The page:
We live in a consumer-driven culture, but don't fall into the trap of believing that you have to pay a lot of money for family entertainment. More than anything else, kids want time with mom and dad. They enjoy even simple activities like going for a walk or reading a book together. These activities offer a break from the noise and busyness of modern life—without putting a dent in your wallet.
The natural world provides abundant opportunities for free family entertainment. Go for a walk or a hike. Turn over rocks in search of bugs. Take a cue from Winnie the Pooh and launch sticks into a river or stream. Fly a kite or build a fort. All these activities boost the imagination and instill a love of nature.
Get a field guide or download an app, and identify the wildlife in your area, suggests Garrison Frost, communications director for Audubon California. "Learning the names of the birds around your home is a really simple activity that parents can do with their kids," Frost points out, "and one that can have incredible benefits both in the short and long term."
Every culture has its own collection of beloved games. Some games, such as mancala, have been played for centuries. Playing games teaches skills like cooperation, sharing and counting, but the real reason we play games is because they're downright fun. Don't be afraid to be silly and playful. Your kids will love you for it. Pull out some board games, such as checkers, chess or Scrabble, or head outdoors for a rousing game of hide-and-seek or tag.
An old tradition that deserves a revival is that of reading together as a family. Reading together not only strengthens family bonds and encourages literacy, but, as author Gladys Hunt advises in the book Honey for a Child's Soul, carefully chosen literature also teaches family values like bravery, loyalty and unselfishness. So, gather together in a cozy chair, around a fireplace or in your bed, and read a good book. A few suggestions: The Lion, the Witch and the Wardrobe by C.S. Lewis, Ramona the Brave by Beverly Cleary, Winnie the Pooh by A.A. Milne and the Harry Potter series by J.K. Rowling. Choose books based on your child's interests, but don't limit yourself to a child's reading level. Kids can usually comprehend much more than they can read independently.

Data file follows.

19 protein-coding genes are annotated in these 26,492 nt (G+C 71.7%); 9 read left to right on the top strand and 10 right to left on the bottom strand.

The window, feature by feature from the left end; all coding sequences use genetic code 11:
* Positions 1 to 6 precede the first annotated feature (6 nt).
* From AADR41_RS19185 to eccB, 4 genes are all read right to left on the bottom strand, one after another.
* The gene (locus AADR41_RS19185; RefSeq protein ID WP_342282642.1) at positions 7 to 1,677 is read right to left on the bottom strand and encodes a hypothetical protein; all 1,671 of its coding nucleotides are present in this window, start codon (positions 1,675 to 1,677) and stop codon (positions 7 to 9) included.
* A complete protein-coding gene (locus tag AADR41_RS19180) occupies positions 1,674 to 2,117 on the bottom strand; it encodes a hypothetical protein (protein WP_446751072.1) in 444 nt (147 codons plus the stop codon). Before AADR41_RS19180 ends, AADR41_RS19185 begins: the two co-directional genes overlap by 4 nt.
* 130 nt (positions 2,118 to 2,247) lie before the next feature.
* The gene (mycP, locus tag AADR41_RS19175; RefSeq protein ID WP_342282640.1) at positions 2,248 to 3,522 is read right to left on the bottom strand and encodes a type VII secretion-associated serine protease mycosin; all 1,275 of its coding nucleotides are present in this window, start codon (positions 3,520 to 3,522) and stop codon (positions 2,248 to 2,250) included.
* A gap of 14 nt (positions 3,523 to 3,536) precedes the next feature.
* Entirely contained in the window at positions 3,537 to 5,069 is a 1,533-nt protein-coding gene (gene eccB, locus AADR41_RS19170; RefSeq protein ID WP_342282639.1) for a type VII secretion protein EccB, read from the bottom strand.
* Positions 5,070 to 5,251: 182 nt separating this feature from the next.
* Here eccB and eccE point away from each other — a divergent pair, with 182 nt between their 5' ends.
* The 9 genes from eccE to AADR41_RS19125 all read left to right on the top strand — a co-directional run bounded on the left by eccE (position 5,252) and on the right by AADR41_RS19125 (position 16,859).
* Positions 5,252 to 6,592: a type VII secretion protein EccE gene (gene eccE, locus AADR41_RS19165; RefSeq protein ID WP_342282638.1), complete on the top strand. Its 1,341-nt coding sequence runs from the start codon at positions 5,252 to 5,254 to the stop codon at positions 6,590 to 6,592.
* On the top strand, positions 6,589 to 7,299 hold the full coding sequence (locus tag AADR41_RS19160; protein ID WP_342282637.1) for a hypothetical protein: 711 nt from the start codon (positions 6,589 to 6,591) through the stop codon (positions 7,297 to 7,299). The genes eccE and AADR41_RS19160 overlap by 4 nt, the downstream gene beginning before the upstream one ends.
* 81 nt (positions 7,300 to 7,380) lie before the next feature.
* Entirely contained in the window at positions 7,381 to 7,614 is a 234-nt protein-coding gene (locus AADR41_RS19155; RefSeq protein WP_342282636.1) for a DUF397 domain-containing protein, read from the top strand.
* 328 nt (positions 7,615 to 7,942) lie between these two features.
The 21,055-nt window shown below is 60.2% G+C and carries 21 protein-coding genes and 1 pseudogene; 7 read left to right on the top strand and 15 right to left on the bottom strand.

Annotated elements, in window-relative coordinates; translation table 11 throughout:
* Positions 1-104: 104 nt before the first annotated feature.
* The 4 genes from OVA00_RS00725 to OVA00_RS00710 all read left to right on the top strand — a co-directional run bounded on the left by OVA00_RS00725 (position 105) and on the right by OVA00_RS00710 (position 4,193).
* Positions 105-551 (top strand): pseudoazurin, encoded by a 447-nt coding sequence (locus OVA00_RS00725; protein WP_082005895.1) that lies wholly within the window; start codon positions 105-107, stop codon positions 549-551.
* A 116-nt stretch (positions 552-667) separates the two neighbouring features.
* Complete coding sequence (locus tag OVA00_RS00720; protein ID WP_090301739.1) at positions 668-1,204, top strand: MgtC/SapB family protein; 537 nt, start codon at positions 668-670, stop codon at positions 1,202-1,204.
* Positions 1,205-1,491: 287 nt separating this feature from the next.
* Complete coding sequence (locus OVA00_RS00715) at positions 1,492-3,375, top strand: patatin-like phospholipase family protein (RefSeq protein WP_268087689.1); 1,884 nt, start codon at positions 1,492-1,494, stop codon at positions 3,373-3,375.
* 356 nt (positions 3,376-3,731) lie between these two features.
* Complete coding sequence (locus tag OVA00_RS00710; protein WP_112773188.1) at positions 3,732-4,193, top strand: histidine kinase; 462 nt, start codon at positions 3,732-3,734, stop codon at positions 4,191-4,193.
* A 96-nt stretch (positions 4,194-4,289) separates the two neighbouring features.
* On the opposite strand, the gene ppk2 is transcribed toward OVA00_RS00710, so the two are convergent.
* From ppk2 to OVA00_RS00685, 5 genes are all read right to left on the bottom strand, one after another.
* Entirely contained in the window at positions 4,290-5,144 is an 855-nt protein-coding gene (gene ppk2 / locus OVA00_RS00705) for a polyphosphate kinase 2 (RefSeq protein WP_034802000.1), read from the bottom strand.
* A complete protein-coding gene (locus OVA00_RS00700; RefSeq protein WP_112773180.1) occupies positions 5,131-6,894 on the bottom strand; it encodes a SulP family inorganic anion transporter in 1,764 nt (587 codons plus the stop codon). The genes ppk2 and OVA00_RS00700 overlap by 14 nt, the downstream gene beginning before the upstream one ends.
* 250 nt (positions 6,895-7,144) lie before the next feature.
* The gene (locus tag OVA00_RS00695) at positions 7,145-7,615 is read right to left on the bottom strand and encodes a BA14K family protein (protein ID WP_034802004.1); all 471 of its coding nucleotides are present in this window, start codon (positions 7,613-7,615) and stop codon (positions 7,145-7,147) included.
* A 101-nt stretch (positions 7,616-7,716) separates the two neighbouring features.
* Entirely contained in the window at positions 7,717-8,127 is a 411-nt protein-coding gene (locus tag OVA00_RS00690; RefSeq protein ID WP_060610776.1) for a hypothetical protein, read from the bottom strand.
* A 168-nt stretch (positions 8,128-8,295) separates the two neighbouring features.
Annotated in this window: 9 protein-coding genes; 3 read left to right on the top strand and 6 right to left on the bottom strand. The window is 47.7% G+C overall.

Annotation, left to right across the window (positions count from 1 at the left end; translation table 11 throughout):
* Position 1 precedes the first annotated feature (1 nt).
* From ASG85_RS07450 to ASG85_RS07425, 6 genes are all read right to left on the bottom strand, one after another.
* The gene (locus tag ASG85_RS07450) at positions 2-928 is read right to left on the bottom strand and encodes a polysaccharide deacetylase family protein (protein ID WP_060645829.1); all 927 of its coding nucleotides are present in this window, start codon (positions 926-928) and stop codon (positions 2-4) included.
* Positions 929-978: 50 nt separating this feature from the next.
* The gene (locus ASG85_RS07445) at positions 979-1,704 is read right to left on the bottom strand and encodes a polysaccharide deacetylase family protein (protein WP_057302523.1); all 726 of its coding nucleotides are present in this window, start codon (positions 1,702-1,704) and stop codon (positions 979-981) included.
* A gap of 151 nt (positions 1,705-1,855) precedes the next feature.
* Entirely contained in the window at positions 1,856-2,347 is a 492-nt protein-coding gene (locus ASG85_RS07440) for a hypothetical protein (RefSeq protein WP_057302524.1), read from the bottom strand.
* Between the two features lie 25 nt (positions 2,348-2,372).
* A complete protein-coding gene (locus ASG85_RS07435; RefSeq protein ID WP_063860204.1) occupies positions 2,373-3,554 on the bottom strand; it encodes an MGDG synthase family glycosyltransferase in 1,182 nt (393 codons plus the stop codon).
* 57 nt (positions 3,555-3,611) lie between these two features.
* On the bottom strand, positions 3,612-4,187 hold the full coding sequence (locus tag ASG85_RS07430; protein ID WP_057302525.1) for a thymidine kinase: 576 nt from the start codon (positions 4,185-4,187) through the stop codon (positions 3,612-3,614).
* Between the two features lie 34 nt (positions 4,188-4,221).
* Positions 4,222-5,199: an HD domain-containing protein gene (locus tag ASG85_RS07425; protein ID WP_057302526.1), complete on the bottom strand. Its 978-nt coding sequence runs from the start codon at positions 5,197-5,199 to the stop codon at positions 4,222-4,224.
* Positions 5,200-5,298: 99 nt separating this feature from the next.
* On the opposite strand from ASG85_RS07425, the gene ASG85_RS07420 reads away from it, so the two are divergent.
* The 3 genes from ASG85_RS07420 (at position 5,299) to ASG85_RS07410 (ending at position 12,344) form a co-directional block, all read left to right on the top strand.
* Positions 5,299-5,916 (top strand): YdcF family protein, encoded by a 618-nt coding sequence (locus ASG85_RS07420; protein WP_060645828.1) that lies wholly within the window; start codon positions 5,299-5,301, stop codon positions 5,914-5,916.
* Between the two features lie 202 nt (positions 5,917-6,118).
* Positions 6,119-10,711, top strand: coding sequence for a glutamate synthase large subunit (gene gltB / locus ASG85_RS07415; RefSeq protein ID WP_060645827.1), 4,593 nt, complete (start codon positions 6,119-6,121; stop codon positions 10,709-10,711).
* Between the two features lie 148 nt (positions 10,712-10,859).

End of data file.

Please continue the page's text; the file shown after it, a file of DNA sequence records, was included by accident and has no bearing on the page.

When you complete a book, celebrate with a party. For example, serve tea and Turkish delight after reading about Narnia. Make wands out of sticks and glitter after reading about Harry Potter.
Your family probably has a collection of favorite movies that you watch regularly. Declare one night each week to be movie night. Make homemade pizza, pop popcorn and spread a blanket on the floor for a "movie picnic." In addition to commercial movies, kids love watching old family movies, but you could give the camera to your kids and have them make some movies of their own.
Free entertainment is as close as your local community center. Although your recreation center probably offers many classes for a fee, these centers usually offer free activities as well. Watch for free concerts or movies in the park, or attend parades and festivals. Don't forget "free days" at zoos and museums. These activities tend to be crowded in the morning by families and day-care groups. Go in the afternoon when crowds are lighter.
Parents sometimes worry that roughhousing will encourage violence or aggression, but researchers like Jaak Panksepp, a psychologist, neuroscientist and emeritus professor of psychology at Bowling Green State University in Ohio, have found that, on the contrary, roughhousing offers a healthy outlet for pent-up aggression. In some cases, it can even diminish symptoms of ADHD.
Keiko Sato-Perry, a teacher and parenting consultant with Hand in Hand Parenting in Palo Alto, Calif., recommends that parents "spend 30 minutes wrestling and roughhousing with your kids in the evening. Your kids will love it, and they might even sleep better!"
Volunteering is an activity that is not only free, but also gives back to your community. When kids learn to serve others at an early age, they're more likely to become empathetic, caring adults. "Volunteer together at a food bank, community garden or other service organization," recommends Amy Johnson, a licensed clinical social worker in Washington state. Teach kids to not only tackle structured service projects, but also to look for needs in their neighborhood, their social group or even their own family. Shovel an elderly neighbor's driveway, take dinner to a new mom or have fun doing secret acts of service, such as making a bed or picking up toys for a sibling.